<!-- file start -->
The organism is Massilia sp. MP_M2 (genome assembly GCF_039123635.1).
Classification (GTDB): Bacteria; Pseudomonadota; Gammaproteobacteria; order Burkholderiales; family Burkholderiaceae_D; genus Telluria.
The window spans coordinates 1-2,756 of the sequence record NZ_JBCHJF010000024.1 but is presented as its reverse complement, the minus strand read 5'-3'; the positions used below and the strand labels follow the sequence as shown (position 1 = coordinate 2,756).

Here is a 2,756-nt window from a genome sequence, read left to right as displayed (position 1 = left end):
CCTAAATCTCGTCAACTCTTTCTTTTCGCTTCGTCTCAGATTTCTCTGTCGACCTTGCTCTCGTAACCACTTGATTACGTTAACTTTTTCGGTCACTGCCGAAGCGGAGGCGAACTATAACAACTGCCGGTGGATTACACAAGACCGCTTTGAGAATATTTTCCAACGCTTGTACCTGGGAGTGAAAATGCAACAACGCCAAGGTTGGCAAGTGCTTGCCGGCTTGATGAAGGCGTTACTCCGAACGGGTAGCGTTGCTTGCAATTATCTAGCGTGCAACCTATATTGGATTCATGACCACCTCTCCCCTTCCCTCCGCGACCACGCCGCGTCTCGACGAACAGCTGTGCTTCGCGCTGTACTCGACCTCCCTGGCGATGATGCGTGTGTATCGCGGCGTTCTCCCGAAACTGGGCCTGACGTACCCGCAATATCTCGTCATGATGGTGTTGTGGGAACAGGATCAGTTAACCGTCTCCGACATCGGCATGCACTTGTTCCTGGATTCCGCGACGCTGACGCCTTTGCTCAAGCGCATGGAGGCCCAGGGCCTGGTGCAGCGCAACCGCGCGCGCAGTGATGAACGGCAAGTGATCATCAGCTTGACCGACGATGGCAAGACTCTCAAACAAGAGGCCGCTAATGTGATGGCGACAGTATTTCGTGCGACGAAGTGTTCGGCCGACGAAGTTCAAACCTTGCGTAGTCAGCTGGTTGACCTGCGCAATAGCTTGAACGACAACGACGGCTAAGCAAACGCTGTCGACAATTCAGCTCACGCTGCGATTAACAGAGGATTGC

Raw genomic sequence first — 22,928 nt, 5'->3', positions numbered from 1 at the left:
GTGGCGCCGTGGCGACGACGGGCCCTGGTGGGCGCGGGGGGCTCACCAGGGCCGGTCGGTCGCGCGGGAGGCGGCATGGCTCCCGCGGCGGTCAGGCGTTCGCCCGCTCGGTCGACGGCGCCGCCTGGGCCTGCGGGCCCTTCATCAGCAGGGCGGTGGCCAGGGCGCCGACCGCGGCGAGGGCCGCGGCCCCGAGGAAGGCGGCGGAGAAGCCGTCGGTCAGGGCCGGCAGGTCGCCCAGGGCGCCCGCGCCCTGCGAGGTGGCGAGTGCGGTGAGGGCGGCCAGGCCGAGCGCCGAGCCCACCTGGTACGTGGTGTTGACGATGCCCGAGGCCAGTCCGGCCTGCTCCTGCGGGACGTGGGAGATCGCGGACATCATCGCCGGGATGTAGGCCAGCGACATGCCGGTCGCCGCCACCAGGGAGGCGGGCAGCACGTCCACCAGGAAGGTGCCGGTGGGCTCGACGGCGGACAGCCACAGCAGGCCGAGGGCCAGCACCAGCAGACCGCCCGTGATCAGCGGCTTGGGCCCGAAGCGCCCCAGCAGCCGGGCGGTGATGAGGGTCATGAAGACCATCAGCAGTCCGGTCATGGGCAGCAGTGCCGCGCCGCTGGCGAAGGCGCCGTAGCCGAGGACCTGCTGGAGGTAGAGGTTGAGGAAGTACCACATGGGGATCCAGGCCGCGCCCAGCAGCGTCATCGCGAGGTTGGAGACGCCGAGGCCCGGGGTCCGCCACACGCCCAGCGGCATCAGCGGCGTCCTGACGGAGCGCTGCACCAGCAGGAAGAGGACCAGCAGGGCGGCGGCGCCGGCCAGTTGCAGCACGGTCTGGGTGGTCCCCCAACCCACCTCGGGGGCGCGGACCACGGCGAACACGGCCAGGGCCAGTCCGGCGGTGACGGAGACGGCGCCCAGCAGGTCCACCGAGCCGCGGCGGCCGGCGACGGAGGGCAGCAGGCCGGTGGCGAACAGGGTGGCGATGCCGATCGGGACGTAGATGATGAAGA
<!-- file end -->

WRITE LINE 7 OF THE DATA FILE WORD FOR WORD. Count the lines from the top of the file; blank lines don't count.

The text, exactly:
GTGGCGCCGTGGCGACGACGGGCCCTGGTGGGCGCGGGGGGCTCACCAGGGCCGGTCGGTCGCGCGGGAGGCGGCATGGCTCCCGCGGCGGTCAGGCGTTCGCCCGCTCGGTCGACGGCGCCGCCTGGGCCTGCGGGCCCTTCATCAGCAGGGCGGTGGCCAGGGCGCCGACCGCGGCGAGGGCCGCGGCCCCGAGGAAGGCGGCGGAGAAGCCGTCGGTCAGGGCCGGCAGGTCGCCCAGGGCGCCCGCGCCCTGCGAGGTGGCGAGTGCGGTGAGGGCGGCCAGGCCGAGCGCCGAGCCCACCTGGTACGTGGTGTTGACGATGCCCGAGGCCAGTCCGGCCTGCTCCTGCGGGACGTGGGAGATCGCGGACATCATCGCCGGGATGTAGGCCAGCGACATGCCGGTCGCCGCCACCAGGGAGGCGGGCAGCACGTCCACCAGGAAGGTGCCGGTGGGCTCGACGGCGGACAGCCACAGCAGGCCGAGGGCCAGCACCAGCAGACCGCCCGTGATCAGCGGCTTGGGCCCGAAGCGCCCCAGCAGCCGGGCGGTGATGAGGGTCATGAAGACCATCAGCAGTCCGGTCATGGGCAGCAGTGCCGCGCCGCTGGCGAAGGCGCCGTAGCCGAGGACCTGCTGGAGGTAGAGGTTGAGGAAGTACCACATGGGGATCCAGGCCGCGCCCAGCAGCGTCATCGCGAGGTTGGAGACGCCGAGGCCCGGGGTCCGCCACACGCCCAGCGGCATCAGCGGCGTCCTGACGGAGCGCTGCACCAGCAGGAAGAGGACCAGCAGGGCGGCGGCGCCGGCCAGTTGCAGCACGGTCTGGGTGGTCCCCCAACCCACCTCGGGGGCGCGGACCACGGCGAACACGGCCAGGGCCAGTCCGGCGGTGACGGAGACGGCGCCCAGCAGGTCCACCGAGCCGCGGCGGCCGGCGACGGAGGGCAGCAGGCCGGTGGCGAACAGGGTGGCGATGCCGATCGGGACGTAGATGATGAAGA